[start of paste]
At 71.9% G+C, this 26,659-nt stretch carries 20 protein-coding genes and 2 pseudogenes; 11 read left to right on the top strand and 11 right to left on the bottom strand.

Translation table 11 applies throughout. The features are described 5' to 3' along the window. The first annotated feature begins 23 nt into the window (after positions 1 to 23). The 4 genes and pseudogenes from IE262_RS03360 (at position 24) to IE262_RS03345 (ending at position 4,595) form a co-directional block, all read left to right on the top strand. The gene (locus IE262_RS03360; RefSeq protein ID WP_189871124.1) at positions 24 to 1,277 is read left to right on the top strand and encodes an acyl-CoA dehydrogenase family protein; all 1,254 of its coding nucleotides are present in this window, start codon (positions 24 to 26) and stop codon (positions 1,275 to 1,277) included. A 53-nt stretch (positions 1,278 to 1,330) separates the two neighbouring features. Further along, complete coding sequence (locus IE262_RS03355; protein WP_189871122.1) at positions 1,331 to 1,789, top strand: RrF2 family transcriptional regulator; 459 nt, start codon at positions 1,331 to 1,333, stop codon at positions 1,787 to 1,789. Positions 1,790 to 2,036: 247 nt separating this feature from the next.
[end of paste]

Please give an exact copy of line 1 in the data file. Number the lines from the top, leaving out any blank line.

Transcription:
At 71.9% G+C, this 26,659-nt stretch carries 20 protein-coding genes and 2 pseudogenes; 11 read left to right on the top strand and 11 right to left on the bottom strand.